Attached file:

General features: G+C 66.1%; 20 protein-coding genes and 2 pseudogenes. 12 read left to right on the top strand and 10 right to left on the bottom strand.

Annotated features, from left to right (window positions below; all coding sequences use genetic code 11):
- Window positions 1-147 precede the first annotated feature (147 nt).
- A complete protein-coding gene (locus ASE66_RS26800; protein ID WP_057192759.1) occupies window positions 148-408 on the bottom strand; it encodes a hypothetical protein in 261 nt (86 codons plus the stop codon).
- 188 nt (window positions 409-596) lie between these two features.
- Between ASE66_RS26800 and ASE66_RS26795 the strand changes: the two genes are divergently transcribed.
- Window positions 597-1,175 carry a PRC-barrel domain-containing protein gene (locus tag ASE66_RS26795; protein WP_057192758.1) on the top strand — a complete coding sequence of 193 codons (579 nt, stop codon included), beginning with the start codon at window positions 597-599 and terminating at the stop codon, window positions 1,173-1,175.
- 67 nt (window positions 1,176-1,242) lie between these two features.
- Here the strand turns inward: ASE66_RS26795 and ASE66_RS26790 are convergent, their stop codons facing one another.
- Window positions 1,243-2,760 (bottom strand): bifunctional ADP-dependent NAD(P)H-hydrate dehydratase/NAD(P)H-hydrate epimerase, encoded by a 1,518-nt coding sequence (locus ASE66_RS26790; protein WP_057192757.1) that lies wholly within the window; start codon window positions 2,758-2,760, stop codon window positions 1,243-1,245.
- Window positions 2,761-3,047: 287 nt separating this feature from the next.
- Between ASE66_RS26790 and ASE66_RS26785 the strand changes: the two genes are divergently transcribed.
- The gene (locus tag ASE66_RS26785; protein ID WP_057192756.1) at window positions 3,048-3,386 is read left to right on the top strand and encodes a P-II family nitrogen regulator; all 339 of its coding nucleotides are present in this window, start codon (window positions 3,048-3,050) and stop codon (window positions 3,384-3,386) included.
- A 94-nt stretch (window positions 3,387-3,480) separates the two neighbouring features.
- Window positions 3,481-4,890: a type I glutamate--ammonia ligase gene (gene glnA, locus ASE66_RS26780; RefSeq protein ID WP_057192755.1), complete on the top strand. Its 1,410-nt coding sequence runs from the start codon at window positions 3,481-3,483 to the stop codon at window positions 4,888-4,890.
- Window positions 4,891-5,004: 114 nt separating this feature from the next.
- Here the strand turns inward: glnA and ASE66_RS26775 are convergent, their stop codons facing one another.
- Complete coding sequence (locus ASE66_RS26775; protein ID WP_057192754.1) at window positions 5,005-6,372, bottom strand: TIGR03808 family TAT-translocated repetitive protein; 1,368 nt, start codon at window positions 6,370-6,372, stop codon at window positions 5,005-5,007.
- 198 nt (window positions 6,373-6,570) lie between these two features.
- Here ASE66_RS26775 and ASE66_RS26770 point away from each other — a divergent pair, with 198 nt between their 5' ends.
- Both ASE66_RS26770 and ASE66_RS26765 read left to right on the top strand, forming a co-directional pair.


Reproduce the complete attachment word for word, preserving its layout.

General features: G+C 66.1%; 20 protein-coding genes and 2 pseudogenes. 12 read left to right on the top strand and 10 right to left on the bottom strand.

Annotated features, from left to right (window positions below; all coding sequences use genetic code 11):
- Window positions 1-147 precede the first annotated feature (147 nt).
- A complete protein-coding gene (locus ASE66_RS26800; protein ID WP_057192759.1) occupies window positions 148-408 on the bottom strand; it encodes a hypothetical protein in 261 nt (86 codons plus the stop codon).
- 188 nt (window positions 409-596) lie between these two features.
- Between ASE66_RS26800 and ASE66_RS26795 the strand changes: the two genes are divergently transcribed.
- Window positions 597-1,175 carry a PRC-barrel domain-containing protein gene (locus tag ASE66_RS26795; protein WP_057192758.1) on the top strand — a complete coding sequence of 193 codons (579 nt, stop codon included), beginning with the start codon at window positions 597-599 and terminating at the stop codon, window positions 1,173-1,175.
- 67 nt (window positions 1,176-1,242) lie between these two features.
- Here the strand turns inward: ASE66_RS26795 and ASE66_RS26790 are convergent, their stop codons facing one another.
- Window positions 1,243-2,760 (bottom strand): bifunctional ADP-dependent NAD(P)H-hydrate dehydratase/NAD(P)H-hydrate epimerase, encoded by a 1,518-nt coding sequence (locus ASE66_RS26790; protein WP_057192757.1) that lies wholly within the window; start codon window positions 2,758-2,760, stop codon window positions 1,243-1,245.
- Window positions 2,761-3,047: 287 nt separating this feature from the next.
- Between ASE66_RS26790 and ASE66_RS26785 the strand changes: the two genes are divergently transcribed.
- The gene (locus tag ASE66_RS26785; protein ID WP_057192756.1) at window positions 3,048-3,386 is read left to right on the top strand and encodes a P-II family nitrogen regulator; all 339 of its coding nucleotides are present in this window, start codon (window positions 3,048-3,050) and stop codon (window positions 3,384-3,386) included.
- A 94-nt stretch (window positions 3,387-3,480) separates the two neighbouring features.
- Window positions 3,481-4,890: a type I glutamate--ammonia ligase gene (gene glnA, locus ASE66_RS26780; RefSeq protein ID WP_057192755.1), complete on the top strand. Its 1,410-nt coding sequence runs from the start codon at window positions 3,481-3,483 to the stop codon at window positions 4,888-4,890.
- Window positions 4,891-5,004: 114 nt separating this feature from the next.
- Here the strand turns inward: glnA and ASE66_RS26775 are convergent, their stop codons facing one another.
- Complete coding sequence (locus ASE66_RS26775; protein ID WP_057192754.1) at window positions 5,005-6,372, bottom strand: TIGR03808 family TAT-translocated repetitive protein; 1,368 nt, start codon at window positions 6,370-6,372, stop codon at window positions 5,005-5,007.
- 198 nt (window positions 6,373-6,570) lie between these two features.
- Here ASE66_RS26775 and ASE66_RS26770 point away from each other — a divergent pair, with 198 nt between their 5' ends.
- Both ASE66_RS26770 and ASE66_RS26765 read left to right on the top strand, forming a co-directional pair.